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Philip Forrest

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    Philadelphia, PA, USA
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  1. I don't want to pick a fiight but do some research into how accurate weather predictions are for ON STATION. I used to be a meteorologist in the US Navy and the lowest 48 hour prediction acccuracy we ever had in my 5 years as a "weather guesser", was 96%. Doing the weather on a ship, moving across a dynamic surface that affects weather itself is extremely difficult, and many ships do it every single hour of every day. Do you know how we know? The ships aren't missing. As for you thinking that weather can't be forecast, after 48 hours, accuracy goes down logarithmically. Past 96 hours is 50% prediction rate. This is for on station, not 2 miles or 10 miles away. If you live right where a weather station is and you have access to the data (and you do because it's all public) then you don't have cause to complain. Weather is science; dynamic, difficult science but still predictable. Disease transmisssion is also science, within given margins of error. The stock market is pure human nature which is completely erratic. Phil Forrest
  2. 50mm is a bit of an intermediate focal length between the standard 25/75 kit. They are out there and certainly not all as expensive as you've seen. Look for Schneider Xenon, Cine-Nikkor, Cine-Velostigmat, Cine-Raptar, Cine-Anastigmat. Those manufacturers are Schneider, Nikon, Wollensak, and Kodak. Zeiss, Fujinon, Canon, Taylor Hobson, Cooke, Kowa, Bausch & Lomb, Pentax (Cosmicar), Elgeet (Navitar), Yashica and others. Lots of good FSU leses as you know from using a K3. Phil Forrest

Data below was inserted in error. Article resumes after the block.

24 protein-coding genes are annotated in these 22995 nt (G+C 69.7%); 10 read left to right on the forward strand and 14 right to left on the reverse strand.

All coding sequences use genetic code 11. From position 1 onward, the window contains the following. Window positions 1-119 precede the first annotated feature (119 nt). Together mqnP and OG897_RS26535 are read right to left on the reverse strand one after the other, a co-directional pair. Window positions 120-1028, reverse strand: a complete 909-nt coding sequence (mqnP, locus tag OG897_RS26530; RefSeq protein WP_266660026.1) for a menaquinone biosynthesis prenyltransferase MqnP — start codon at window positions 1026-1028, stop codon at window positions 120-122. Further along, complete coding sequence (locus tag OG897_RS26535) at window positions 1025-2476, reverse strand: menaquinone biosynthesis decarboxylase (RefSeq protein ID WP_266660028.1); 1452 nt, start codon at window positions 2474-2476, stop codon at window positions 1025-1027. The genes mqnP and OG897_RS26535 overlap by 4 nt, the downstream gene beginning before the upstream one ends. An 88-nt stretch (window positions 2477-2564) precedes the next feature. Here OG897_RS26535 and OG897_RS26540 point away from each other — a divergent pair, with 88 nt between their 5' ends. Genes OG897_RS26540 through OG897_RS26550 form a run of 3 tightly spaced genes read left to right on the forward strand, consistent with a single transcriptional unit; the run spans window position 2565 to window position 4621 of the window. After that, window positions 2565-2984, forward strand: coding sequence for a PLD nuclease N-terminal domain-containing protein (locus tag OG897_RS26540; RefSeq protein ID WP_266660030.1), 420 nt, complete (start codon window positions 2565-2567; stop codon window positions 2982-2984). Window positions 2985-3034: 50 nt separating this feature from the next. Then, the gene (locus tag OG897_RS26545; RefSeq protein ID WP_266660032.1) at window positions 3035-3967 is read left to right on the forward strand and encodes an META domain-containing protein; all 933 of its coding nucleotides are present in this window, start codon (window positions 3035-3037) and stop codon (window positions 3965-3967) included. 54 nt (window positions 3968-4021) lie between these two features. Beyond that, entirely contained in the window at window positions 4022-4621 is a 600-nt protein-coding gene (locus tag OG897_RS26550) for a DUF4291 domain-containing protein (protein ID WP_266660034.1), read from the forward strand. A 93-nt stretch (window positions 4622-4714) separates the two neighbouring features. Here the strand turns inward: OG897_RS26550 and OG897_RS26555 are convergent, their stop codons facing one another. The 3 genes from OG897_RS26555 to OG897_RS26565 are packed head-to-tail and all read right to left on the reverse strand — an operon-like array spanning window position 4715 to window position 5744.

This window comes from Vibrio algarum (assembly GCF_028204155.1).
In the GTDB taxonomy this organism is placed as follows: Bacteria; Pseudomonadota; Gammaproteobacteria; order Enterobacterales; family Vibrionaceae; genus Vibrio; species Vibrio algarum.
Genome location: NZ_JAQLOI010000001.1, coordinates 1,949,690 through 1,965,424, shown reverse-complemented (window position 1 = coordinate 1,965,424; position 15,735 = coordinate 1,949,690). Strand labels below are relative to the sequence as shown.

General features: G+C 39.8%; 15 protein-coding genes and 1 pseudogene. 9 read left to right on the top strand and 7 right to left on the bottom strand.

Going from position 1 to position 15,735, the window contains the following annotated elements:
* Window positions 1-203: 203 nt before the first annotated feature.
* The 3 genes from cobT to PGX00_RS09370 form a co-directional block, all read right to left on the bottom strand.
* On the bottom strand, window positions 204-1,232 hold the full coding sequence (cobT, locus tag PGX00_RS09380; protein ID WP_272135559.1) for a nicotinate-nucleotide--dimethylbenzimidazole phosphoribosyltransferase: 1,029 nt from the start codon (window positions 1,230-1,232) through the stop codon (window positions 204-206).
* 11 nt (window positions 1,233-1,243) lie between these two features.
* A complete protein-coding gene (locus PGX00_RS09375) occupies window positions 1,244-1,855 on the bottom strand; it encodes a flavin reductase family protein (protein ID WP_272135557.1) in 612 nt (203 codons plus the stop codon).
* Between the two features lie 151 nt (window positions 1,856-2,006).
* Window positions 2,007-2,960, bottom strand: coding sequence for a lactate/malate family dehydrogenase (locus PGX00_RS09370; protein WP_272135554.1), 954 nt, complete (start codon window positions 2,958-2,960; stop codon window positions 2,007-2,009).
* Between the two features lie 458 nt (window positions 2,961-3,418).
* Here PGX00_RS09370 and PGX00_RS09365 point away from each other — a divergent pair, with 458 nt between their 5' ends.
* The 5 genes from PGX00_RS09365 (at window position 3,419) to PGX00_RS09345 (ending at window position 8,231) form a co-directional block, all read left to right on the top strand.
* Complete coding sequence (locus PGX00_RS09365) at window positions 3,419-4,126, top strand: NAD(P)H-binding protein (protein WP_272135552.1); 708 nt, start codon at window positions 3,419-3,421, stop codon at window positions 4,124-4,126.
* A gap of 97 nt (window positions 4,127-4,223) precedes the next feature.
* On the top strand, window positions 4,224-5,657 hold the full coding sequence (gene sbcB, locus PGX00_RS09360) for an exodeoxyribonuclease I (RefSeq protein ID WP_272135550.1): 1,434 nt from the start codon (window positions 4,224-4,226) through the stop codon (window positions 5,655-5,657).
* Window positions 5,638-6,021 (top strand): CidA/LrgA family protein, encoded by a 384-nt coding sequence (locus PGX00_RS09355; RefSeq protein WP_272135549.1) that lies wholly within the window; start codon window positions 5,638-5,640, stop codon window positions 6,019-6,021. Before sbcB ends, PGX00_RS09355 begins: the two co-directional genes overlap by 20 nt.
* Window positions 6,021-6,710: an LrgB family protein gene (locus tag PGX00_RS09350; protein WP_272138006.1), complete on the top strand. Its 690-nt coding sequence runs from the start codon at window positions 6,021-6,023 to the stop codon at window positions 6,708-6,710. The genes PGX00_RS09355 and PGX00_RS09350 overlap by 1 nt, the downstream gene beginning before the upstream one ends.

3. How long of a focal length are you looking to shoot? Inexpensive and good quality lenses are available up to 152mm or 6". Phil Forrest
  4. Bubonic Plague, AKA black death is a bacterial infection spread by fleas. It can't and shouldn't be confused with any virus. There are still cases every year in the southwest USA. Phil Forrest
  5. C mount Cooke lenses are really good but climbing in price. The Combat line from Bell and Howell was made by Taylor Hobson so there is Cooke lineage there. Angenieux lenses are superb and came stock with the later DR/HR/KRM. Wollensak Raptars are really good. From my still photo work (I've been a still photographer for over 25 years) I love the look of Schneider lenses. The Xenon and Xenar lenses are awesome. I would trade my set of Angenieux (10/1.8, 25/.95, R17-68/2.2) and Cine-Ektars for a fast set of 10/25/50mm Schneider in C mount. One other limitation of SLR lenses is click stop aperture that can be really variable due to the auto-diaphragm linkage. Those lenses may not be able to replicate a stop from shot to shot even though they may get close. Just another thing to think about. If you can't find a Filmo locally, hit me up when this pandemic winds down. Phil Forrest
  6. People will do ANYTHING to make sure their children are fed. Really. There is no limit to what a person will do in order to provide for their family. Phil Forrest
  7. One thing to remember, since there is only 3 months of epidemiology on this novel virus, is that there is NO GUARANTEE of resilient immunity. Yes, there is an immediate immune response, but that may be short lived. We can only hope there is immunity, but as it stands, you can still catch the same cold twice in a year. Phil Forrest